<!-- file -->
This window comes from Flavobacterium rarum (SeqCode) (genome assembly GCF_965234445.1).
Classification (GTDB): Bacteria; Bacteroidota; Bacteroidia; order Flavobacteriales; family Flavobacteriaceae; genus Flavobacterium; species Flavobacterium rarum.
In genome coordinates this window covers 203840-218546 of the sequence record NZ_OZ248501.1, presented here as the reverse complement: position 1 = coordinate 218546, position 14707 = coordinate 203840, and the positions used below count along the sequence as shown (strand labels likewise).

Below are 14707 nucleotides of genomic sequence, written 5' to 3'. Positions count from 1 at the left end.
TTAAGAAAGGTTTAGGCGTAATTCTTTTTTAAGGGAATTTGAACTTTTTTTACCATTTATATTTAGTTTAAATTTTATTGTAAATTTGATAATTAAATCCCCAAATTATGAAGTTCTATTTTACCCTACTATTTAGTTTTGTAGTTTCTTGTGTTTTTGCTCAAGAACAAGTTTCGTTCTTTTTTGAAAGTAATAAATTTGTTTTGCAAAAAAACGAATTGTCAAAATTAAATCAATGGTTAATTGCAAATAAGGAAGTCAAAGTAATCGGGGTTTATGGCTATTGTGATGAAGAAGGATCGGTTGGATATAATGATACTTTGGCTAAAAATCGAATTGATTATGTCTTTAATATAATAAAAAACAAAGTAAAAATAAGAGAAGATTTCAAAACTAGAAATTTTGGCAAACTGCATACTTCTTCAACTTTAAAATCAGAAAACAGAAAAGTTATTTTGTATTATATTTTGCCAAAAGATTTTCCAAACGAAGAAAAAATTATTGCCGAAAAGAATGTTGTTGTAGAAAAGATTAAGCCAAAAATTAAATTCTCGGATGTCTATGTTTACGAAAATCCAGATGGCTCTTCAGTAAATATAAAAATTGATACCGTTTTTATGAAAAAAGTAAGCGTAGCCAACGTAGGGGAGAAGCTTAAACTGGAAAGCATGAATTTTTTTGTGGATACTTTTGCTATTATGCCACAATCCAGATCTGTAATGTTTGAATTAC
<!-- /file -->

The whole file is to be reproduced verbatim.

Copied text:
This window comes from Flavobacterium rarum (SeqCode) (genome assembly GCF_965234445.1).
Classification (GTDB): Bacteria; Bacteroidota; Bacteroidia; order Flavobacteriales; family Flavobacteriaceae; genus Flavobacterium; species Flavobacterium rarum.
In genome coordinates this window covers 203840-218546 of the sequence record NZ_OZ248501.1, presented here as the reverse complement: position 1 = coordinate 218546, position 14707 = coordinate 203840, and the positions used below count along the sequence as shown (strand labels likewise).

Below are 14707 nucleotides of genomic sequence, written 5' to 3'. Positions count from 1 at the left end.
TTAAGAAAGGTTTAGGCGTAATTCTTTTTTAAGGGAATTTGAACTTTTTTTACCATTTATATTTAGTTTAAATTTTATTGTAAATTTGATAATTAAATCCCCAAATTATGAAGTTCTATTTTACCCTACTATTTAGTTTTGTAGTTTCTTGTGTTTTTGCTCAAGAACAAGTTTCGTTCTTTTTTGAAAGTAATAAATTTGTTTTGCAAAAAAACGAATTGTCAAAATTAAATCAATGGTTAATTGCAAATAAGGAAGTCAAAGTAATCGGGGTTTATGGCTATTGTGATGAAGAAGGATCGGTTGGATATAATGATACTTTGGCTAAAAATCGAATTGATTATGTCTTTAATATAATAAAAAACAAAGTAAAAATAAGAGAAGATTTCAAAACTAGAAATTTTGGCAAACTGCATACTTCTTCAACTTTAAAATCAGAAAACAGAAAAGTTATTTTGTATTATATTTTGCCAAAAGATTTTCCAAACGAAGAAAAAATTATTGCCGAAAAGAATGTTGTTGTAGAAAAGATTAAGCCAAAAATTAAATTCTCGGATGTCTATGTTTACGAAAATCCAGATGGCTCTTCAGTAAATATAAAAATTGATACCGTTTTTATGAAAAAAGTAAGCGTAGCCAACGTAGGGGAGAAGCTTAAACTGGAAAGCATGAATTTTTTTGTGGATACTTTTGCTATTATGCCACAATCCAGATCTGTAATGTTTGAATTAC